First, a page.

of the Gods” because of her interest and expertise in this area.
This book is indisputably the best introduction to sociometry. However,
Hale is in the process of revising it and is also editing an anthology
of articles on sociometry.
book presents a single psychodrama session and then illustrates, chapter
by chapter, relevant basic psychoanalytical concepts in action.
collection has in common the application of psychodrama to clients
whose problems and psychological difficulties make them difficult
to help: adolescents, the learning disabled, a blended family, sexually
abused young people and adults, disturbed adolescents, an anorexic,
alcoholics, ACOAs and codependents, hard core offenders, and suffers
of serious illness.
authors creatively extend and elaborate Moreno’s approach and
thought. They sketch out the “therapeutic space” that
Moreno’s approach covers, from the conscious to the unconscious
and the intrapsychic to the transpersonal or spiritual. They implicitly
raise the issue of how far an approach that emphasizes spontaneity
and creativity can evolve before it becomes something different. They
both shed light and obscure. The process of understanding Moreno is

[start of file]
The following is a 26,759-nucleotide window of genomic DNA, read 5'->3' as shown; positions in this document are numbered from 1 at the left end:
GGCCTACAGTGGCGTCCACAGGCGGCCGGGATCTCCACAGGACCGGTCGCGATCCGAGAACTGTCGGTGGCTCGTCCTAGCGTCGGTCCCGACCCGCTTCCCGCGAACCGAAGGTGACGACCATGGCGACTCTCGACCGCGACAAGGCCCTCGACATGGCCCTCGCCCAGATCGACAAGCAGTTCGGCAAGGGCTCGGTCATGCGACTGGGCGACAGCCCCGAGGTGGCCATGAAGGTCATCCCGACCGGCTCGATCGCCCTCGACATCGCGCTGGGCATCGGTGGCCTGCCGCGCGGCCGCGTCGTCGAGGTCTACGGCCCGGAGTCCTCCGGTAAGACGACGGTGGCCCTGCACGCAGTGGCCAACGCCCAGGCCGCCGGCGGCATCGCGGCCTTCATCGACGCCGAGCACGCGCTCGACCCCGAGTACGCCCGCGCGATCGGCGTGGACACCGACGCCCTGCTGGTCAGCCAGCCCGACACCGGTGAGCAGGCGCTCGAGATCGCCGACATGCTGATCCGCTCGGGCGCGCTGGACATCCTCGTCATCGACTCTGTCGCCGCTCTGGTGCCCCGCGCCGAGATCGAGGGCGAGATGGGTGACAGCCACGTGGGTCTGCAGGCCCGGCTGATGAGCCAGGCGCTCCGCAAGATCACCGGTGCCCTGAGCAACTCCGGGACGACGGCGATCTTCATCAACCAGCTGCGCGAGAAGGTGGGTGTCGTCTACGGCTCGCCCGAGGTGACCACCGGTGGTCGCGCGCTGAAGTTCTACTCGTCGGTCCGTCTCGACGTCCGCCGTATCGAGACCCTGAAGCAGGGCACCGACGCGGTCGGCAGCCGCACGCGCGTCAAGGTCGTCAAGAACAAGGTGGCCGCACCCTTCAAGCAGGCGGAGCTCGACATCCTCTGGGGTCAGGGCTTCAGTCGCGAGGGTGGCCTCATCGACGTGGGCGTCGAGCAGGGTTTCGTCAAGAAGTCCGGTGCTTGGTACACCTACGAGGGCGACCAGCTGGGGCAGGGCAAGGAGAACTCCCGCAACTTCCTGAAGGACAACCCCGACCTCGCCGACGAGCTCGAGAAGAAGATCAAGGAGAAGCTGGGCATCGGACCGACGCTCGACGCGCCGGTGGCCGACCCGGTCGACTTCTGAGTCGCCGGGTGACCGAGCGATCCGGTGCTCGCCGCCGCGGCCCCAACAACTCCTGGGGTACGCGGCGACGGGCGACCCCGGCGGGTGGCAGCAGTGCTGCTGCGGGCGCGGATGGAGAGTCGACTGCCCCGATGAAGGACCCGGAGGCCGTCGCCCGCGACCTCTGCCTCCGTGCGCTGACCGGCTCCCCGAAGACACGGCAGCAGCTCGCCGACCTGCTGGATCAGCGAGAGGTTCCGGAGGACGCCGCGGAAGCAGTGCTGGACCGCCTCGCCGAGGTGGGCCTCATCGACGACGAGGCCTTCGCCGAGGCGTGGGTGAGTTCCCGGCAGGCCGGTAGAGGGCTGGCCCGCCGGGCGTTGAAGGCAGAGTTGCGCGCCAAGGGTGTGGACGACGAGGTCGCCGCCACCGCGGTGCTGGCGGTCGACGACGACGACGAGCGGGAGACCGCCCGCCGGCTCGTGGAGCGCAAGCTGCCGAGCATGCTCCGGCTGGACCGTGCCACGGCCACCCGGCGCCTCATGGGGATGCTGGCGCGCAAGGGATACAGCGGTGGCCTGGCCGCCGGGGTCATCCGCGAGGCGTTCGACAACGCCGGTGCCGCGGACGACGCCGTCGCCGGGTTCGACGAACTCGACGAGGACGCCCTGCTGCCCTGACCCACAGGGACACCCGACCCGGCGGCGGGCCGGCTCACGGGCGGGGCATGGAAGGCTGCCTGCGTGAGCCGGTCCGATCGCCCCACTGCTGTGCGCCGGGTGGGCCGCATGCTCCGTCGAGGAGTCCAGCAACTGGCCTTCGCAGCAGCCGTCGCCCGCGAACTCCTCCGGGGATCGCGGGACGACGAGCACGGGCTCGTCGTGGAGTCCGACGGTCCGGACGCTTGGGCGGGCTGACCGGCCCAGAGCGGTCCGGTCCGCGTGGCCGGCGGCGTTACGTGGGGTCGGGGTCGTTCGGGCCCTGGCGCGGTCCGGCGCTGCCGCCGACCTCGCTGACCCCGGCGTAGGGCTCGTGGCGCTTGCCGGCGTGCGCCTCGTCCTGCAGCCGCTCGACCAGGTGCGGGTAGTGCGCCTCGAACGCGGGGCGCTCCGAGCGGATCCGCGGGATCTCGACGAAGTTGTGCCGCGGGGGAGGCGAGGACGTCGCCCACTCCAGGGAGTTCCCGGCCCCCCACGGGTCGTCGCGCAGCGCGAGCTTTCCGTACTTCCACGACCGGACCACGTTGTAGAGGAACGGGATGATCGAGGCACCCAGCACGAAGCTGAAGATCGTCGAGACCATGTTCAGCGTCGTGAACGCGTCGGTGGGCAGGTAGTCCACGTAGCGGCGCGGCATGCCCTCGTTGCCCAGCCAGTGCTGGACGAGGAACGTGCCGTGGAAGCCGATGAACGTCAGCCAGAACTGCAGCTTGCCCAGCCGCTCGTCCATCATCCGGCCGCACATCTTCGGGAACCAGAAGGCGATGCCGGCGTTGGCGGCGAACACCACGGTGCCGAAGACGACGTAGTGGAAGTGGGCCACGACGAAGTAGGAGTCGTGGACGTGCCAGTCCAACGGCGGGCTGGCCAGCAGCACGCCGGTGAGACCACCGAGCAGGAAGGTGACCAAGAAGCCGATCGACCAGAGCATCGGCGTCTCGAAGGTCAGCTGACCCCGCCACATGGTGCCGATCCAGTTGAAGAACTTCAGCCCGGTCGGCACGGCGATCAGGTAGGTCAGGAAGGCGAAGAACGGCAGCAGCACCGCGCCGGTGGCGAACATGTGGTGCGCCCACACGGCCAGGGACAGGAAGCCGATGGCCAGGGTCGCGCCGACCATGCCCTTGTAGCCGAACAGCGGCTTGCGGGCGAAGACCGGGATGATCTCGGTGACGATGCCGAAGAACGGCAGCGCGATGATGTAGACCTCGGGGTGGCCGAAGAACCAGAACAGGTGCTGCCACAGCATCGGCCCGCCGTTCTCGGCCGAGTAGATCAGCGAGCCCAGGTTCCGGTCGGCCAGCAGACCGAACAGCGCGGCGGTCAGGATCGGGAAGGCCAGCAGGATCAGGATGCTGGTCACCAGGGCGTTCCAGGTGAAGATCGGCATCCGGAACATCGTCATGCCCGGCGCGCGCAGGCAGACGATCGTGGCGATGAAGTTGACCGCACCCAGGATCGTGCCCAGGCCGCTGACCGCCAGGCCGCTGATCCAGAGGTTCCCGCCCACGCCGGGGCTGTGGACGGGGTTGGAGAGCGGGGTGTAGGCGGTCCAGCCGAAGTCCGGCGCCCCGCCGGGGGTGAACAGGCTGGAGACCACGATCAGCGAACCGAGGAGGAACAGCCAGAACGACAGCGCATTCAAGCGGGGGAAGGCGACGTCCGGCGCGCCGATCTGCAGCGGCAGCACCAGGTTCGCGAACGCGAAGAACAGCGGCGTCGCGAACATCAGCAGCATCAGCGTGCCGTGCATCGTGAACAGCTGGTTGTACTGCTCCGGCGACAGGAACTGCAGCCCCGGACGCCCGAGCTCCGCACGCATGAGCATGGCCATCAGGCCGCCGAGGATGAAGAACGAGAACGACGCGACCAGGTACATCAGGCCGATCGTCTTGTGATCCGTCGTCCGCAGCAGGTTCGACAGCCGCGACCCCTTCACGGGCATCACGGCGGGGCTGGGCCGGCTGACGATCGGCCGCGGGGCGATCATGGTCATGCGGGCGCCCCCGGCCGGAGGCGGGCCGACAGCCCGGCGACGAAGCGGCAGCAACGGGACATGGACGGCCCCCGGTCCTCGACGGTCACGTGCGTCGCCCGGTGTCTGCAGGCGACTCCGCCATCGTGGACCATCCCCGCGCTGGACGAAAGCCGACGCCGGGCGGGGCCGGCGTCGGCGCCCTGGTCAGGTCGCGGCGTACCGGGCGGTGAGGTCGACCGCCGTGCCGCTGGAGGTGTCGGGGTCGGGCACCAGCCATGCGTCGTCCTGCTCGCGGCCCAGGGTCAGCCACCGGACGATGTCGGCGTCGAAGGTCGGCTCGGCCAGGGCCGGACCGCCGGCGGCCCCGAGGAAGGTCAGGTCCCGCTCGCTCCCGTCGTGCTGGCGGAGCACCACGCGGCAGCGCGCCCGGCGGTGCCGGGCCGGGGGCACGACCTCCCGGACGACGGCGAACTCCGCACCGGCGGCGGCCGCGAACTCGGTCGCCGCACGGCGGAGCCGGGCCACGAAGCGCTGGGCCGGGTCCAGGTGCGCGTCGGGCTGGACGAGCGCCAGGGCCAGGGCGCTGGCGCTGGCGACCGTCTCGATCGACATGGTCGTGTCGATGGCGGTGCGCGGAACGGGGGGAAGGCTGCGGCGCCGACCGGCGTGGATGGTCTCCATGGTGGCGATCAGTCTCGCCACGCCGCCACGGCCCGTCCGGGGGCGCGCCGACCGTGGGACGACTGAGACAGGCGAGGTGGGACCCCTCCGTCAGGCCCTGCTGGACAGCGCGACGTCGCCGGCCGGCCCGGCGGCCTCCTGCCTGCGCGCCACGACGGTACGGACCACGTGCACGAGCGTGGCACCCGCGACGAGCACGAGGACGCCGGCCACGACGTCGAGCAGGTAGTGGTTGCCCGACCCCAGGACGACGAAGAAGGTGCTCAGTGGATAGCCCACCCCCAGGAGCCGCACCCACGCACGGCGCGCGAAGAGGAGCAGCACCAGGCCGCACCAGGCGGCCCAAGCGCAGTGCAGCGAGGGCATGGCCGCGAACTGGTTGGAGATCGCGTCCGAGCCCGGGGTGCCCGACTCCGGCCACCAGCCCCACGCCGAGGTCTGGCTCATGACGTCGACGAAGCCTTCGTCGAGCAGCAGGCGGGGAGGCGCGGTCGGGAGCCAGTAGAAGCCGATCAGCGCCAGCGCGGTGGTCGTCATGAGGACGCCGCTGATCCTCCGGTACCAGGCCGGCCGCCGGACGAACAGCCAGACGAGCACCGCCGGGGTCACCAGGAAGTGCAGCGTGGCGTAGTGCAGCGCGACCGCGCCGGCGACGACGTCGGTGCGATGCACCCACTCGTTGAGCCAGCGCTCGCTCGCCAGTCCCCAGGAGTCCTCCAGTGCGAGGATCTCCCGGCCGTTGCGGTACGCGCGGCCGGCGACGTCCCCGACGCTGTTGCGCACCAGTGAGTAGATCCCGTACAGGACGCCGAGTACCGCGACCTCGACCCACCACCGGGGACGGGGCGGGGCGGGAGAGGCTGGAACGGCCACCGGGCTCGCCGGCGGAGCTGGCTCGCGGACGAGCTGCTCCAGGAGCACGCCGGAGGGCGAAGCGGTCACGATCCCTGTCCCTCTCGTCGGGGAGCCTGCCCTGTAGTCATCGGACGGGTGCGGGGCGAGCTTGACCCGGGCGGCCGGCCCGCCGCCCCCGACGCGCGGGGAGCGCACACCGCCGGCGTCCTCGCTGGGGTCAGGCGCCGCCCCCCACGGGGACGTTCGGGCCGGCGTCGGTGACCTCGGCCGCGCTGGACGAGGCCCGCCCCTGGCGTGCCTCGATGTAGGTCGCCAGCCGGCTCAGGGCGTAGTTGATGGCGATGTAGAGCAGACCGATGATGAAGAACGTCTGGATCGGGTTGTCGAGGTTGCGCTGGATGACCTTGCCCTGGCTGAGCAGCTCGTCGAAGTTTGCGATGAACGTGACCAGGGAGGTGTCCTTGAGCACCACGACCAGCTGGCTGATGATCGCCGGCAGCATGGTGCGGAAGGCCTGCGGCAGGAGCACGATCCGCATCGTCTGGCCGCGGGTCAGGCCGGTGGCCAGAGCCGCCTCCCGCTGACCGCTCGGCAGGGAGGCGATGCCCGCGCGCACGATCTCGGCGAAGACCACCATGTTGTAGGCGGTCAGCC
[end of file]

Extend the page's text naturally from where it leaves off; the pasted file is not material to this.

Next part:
yet in its adolescence.
outlines her variation and elaboration of psychodrama developed specifically
to guard the vulnerability of trauma victims. She has developed an
organization that teaches the method on an international basis.
volume systematizes and clarifies the fundamental theoretical and
practical aspects of psychodrama as well as setting aside old myths
and breaking new ground. His experience with the method, grasp of
the psychotherapy literature, philosophical insight, and ability to
innovate are apparent.
editors, noted psychodramatists, have put together a wide ranging
anthology of articles on trauma with a wide range of populations and
problems including bereavement, rape, torture, abused children, addiction,
sex offenders, dissociation, traffic accidents, and secondary victims.
presents his idea of separating Moreno’s role playing methods
from the rest of his approach to create a generic role playing method.
His evaluation of the different “role playing techniques”
is of particular interest because of his discussion of indications
and contraindications of their use. Of all others only Leveton begins
to address this issue. Kipper believes his approach will make these
methods more acceptable to persons not trained in psychodrama. I felt
much was lost.
succinctly describes psychodrama and it’s application to addictive